Continuing in the growing commercial vein of their previous releases, Porcupine Tree's In Absentia may be the most accessible release to ever spew forth from the group. Rolling electronic percussion blends with simple and solid live drumming to provide an understated backbeat as perennial Tree leader Steven Wilson pastes his complicated pop over the proceedings. Wilson's ability to bury his layered vocals in mountains of spacy electric guitar without drowning out his fragile lyrics is still a valued feature of the music, and the rare moments of clarity that his vocals display are breathtaking in their power. A reliance on a somewhat gothic heavy metal sound makes for some bizarre moments, especially when held up against his gentler material. The best example of this is the chugging "Wedding Nails," which recalls Dream Theater in its grandiose scope without utilizing the same sort of technical wizardry. But Wilson manages to bridge the gap between the various genres he utilizes, creating an environment where his haunting melodies could take a drastic turn at any minute. Porcupine Tree also continue their Radiohead fascination, although the influence is much less direct than on their last few efforts. Instead, it comes through at odd intervals, like the moments of sparse instrumentation on the otherwise lush "Heartattack in a Lay By." Sonically gorgeous and deceivingly complex, In Absentia has the most immediate appeal of anything Wilson has released under this moniker up to this point. By keeping the songs at manageable lengths and avoiding the avant-garde electronica flourishes of the band's early days, Porcupine Tree has grown into a fully realized pop group without cutting any of the elements that also make them an important force in the neo-prog movement.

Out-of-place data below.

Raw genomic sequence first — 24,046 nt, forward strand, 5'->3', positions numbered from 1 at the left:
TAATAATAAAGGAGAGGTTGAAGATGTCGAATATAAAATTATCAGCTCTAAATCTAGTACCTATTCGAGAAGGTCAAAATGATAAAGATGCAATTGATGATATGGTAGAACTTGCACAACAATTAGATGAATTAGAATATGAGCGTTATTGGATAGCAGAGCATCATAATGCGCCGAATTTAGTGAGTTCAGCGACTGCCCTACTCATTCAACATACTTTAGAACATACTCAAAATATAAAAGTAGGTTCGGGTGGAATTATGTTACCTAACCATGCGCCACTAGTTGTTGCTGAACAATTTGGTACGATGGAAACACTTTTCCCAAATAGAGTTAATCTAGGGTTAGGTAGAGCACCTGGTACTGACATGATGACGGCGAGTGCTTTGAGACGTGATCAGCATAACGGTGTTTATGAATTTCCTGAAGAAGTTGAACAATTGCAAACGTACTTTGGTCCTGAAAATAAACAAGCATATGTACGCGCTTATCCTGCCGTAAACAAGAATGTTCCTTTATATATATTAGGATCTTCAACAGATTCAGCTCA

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AllMusic Review by Bradley Torreano